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Earnings Responses to Social Security Contributions

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  • Michael Neumann

Abstract

This paper exploits discontinuities induced by earnings caps for social security contributions (SSC) in Germany to analyse the effect of SSC on gross labour earnings. Empirical evidence is based on two complementary approaches utilising two administrative data sets. First, employment responses to SSC at the intensive margin are identified by a modified bunching approach that is applied to kinks in the budget set generated by the earnings caps. Second, I exploit an increase ofa regional earnings cap of health and long-term care insurance as a natural experiment. In order to analyse economic incidence a difference-in-differences approach is used to estimate the effects on gross earnings. I find employment responses to be negligible and the burden of SSC to be shared equally between employers and employees. Both results turn out to be robust and are consistent with a competitive labour market model.

Suggested Citation

  • Michael Neumann, 2015. "Earnings Responses to Social Security Contributions," Discussion Papers of DIW Berlin 1489, DIW Berlin, German Institute for Economic Research.
  • Handle: RePEc:diw:diwwpp:dp1489
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    Cited by:

    1. Jonathan Deslauriers & Benoit Dostie & Robert Gagné & Jonathan Paré, 2021. "Estimating the impacts of payroll taxes: Evidence from Canadian employer–employee tax data," Canadian Journal of Economics/Revue canadienne d'économique, John Wiley & Sons, vol. 54(4), pages 1609-1637, November.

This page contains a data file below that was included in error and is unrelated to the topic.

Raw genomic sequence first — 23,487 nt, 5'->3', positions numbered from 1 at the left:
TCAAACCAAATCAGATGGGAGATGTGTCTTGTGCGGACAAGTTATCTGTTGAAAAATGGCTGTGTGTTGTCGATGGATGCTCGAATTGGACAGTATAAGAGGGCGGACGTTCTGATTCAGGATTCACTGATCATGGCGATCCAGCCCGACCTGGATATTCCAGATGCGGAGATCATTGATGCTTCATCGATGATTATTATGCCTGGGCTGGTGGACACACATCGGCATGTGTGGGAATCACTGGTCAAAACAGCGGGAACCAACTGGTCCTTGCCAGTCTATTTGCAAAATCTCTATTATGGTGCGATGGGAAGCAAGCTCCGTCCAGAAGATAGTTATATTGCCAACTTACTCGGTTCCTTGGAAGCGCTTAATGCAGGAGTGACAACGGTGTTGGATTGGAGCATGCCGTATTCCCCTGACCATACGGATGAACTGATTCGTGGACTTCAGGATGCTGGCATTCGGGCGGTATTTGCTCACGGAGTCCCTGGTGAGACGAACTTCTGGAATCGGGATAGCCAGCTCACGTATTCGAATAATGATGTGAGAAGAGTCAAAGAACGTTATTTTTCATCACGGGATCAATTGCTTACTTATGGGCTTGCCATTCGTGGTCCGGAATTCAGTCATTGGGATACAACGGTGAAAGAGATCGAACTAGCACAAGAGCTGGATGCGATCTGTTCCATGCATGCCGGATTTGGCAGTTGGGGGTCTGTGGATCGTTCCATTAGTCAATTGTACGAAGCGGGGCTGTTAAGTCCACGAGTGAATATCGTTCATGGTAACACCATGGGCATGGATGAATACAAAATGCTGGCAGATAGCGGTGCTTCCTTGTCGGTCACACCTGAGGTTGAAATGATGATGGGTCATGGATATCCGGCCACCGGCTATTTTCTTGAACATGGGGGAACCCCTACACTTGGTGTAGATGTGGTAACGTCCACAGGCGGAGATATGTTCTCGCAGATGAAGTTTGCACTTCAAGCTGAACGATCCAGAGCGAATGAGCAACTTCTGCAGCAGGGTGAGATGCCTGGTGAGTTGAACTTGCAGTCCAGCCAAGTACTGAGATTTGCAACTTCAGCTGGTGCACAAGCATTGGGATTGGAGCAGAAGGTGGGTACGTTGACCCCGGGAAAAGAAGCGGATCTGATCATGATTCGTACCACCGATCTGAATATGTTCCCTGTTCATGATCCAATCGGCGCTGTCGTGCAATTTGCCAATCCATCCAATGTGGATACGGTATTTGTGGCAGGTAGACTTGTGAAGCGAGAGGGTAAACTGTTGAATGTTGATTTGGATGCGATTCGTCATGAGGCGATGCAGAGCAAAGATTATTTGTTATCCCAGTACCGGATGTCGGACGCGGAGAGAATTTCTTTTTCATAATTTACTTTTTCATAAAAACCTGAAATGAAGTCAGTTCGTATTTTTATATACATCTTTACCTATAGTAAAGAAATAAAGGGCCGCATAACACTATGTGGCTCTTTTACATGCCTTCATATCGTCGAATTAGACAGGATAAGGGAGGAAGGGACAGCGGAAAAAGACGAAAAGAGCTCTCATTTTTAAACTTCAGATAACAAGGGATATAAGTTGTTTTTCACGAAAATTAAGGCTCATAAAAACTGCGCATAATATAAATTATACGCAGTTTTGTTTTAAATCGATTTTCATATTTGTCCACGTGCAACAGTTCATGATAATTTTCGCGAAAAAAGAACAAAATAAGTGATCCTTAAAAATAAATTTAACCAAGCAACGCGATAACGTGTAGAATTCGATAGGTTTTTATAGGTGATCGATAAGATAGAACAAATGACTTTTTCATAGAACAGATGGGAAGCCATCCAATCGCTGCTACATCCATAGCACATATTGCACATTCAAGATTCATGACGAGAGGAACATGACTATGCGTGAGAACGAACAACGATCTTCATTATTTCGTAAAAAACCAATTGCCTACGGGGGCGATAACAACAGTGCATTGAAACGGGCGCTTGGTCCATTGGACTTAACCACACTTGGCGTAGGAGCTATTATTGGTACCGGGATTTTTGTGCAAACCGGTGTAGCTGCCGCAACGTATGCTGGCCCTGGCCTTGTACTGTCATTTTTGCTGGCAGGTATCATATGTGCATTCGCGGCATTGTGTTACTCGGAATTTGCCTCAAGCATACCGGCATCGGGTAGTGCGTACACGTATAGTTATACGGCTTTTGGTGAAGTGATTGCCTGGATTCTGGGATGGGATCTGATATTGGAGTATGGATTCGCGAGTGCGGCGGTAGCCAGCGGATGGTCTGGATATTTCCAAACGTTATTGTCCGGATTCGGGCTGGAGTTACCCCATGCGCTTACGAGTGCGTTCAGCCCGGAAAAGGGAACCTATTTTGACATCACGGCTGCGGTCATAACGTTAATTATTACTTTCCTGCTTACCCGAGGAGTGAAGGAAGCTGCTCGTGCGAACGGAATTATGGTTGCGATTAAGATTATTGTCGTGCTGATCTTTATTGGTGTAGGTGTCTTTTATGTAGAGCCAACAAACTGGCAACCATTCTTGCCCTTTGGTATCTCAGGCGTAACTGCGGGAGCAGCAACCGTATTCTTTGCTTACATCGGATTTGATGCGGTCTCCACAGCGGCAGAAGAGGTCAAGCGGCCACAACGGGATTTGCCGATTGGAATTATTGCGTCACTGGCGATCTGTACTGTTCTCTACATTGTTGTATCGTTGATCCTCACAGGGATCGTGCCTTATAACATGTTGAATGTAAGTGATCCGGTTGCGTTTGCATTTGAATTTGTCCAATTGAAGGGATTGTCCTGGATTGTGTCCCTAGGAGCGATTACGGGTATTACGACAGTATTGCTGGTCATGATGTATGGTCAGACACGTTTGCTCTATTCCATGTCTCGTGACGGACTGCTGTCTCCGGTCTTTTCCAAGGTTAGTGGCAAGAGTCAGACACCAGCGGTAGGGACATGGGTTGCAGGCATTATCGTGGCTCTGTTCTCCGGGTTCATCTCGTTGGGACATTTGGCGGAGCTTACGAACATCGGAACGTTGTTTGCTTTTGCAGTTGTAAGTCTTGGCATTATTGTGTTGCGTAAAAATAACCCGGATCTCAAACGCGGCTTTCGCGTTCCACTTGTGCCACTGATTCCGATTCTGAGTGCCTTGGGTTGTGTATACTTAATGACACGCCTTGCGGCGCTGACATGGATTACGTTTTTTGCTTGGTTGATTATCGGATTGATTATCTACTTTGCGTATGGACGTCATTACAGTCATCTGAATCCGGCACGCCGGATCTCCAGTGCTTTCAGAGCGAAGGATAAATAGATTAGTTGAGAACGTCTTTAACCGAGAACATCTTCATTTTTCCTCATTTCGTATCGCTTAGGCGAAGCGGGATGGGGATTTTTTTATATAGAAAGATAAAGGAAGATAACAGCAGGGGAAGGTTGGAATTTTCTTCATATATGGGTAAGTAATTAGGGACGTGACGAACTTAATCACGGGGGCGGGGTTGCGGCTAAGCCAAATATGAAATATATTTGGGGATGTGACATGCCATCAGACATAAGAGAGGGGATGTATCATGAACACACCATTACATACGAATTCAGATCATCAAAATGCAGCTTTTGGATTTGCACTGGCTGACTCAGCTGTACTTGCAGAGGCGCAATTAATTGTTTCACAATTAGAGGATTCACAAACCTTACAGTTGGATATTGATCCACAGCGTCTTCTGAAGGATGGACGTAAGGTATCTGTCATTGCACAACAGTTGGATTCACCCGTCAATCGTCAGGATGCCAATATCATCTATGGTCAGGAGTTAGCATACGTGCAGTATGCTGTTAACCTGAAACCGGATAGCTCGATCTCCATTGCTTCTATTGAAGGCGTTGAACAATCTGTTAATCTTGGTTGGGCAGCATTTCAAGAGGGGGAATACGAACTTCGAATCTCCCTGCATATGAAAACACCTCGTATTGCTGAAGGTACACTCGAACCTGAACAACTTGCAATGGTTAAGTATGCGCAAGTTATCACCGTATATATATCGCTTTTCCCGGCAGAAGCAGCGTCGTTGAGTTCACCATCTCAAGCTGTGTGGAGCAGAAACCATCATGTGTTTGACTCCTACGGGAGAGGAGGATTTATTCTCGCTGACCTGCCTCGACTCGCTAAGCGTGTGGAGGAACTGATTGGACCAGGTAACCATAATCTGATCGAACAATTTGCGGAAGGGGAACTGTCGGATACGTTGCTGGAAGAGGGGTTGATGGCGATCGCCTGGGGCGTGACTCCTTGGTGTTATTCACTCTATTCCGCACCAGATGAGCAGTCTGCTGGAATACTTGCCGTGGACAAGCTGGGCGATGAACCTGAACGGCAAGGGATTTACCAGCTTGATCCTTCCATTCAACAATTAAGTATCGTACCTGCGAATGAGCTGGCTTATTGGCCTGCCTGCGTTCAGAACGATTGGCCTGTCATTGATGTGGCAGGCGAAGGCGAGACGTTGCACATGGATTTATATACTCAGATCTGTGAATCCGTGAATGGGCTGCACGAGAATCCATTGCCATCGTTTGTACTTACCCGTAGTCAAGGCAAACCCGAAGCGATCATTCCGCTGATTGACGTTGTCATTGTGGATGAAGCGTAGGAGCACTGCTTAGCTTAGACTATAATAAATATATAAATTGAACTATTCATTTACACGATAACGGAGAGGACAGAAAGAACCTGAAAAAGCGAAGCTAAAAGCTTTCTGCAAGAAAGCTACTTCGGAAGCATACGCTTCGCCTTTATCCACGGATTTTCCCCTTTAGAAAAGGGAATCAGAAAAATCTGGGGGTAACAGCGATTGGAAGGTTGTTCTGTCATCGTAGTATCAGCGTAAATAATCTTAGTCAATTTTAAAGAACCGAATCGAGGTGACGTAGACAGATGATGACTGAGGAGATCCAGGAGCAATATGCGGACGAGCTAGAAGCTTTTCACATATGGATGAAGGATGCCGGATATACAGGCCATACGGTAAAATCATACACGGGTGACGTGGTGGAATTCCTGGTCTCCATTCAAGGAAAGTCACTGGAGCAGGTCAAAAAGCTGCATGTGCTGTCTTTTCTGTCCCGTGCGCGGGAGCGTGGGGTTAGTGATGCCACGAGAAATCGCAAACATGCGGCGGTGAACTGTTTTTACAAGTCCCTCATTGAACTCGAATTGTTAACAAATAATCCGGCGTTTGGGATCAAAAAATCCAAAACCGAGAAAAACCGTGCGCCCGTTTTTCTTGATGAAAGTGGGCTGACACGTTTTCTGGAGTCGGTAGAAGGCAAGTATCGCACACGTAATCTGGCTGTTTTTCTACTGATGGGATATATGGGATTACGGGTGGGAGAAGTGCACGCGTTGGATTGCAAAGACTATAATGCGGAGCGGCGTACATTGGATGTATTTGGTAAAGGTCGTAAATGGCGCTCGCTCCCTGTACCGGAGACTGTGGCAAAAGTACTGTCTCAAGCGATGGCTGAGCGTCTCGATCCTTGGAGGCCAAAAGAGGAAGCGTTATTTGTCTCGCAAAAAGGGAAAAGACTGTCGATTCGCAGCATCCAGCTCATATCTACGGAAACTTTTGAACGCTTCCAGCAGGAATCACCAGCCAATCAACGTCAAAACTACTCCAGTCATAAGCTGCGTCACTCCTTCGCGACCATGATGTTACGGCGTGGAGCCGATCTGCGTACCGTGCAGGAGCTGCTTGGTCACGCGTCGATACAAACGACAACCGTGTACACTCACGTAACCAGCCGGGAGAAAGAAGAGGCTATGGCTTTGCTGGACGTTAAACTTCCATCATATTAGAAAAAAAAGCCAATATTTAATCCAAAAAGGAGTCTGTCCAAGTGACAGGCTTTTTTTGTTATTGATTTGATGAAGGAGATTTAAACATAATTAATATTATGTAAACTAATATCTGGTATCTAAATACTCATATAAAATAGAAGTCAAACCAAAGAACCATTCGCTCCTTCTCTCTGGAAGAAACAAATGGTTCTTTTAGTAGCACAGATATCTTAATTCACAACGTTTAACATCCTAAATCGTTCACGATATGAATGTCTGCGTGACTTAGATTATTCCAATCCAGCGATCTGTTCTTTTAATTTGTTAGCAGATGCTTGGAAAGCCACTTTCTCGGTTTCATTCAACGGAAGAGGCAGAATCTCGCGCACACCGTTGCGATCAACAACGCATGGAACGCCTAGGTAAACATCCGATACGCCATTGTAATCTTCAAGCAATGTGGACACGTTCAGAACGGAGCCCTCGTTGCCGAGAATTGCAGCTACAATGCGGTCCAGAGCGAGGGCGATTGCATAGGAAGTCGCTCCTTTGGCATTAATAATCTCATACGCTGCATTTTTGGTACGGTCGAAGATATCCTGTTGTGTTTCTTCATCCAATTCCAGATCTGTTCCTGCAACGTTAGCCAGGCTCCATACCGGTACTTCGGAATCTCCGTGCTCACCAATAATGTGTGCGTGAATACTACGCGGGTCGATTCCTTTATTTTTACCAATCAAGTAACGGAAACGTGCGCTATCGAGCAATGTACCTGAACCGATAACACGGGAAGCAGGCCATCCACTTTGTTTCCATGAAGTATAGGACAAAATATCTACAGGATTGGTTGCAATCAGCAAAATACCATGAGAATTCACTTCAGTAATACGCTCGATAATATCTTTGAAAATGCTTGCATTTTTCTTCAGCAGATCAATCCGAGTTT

2. Müller, Kai-Uwe & Neumann, Michael, 2015. "How reliable are incidence estimates based on cross-sectional distributions? Evidence from simulations and linked employer-employee data," VfS Annual Conference 2015 (Muenster): Economic Development - Theory and Policy 112920, Verein für Socialpolitik / German Economic Association.
    3. Andrei Ionut Husman, 2018. "Taxation Of Employees In Romania In 2018. Changes And Its Results On The Country’S Economy," Oradea Journal of Business and Economics, University of Oradea, Faculty of Economics, vol. 3(special), pages 46-55, May.
    4. Antoine Bozio & Thomas Breda & Julien Grenet, 2017. "Incidence and Behavioural Response to Social Security Contributions: An Analysis of Kink Points in France," De Economist, Springer, vol. 165(2), pages 141-163, June.
    5. Nicole Bosch & Maja Micevska-Scharf, 2017. "Who Bears the Burden of Social Security Contributions in the Netherlands? Evidence from Dutch Administrative Data," De Economist, Springer, vol. 165(2), pages 205-224, June.
    6. Kai-Uwe Müller & Michael Neumann, 2017. "Who Bears the Burden of Social Security Contributions in Germany? Evidence from 35 Years of Administrative Data," De Economist, Springer, vol. 165(2), pages 165-179, June.

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    More about this item

    Keywords

    Social security contributions; tax incidence; labour supply elasticities; labour demand elasticities; bunching;
    All these keywords.

    JEL classification:

    • H22 - Public Economics - - Taxation, Subsidies, and Revenue - - - Incidence
    • H24 - Public Economics - - Taxation, Subsidies, and Revenue - - - Personal Income and Other Nonbusiness Taxes and Subsidies
    • J38 - Labor and Demographic Economics - - Wages, Compensation, and Labor Costs - - - Public Policy

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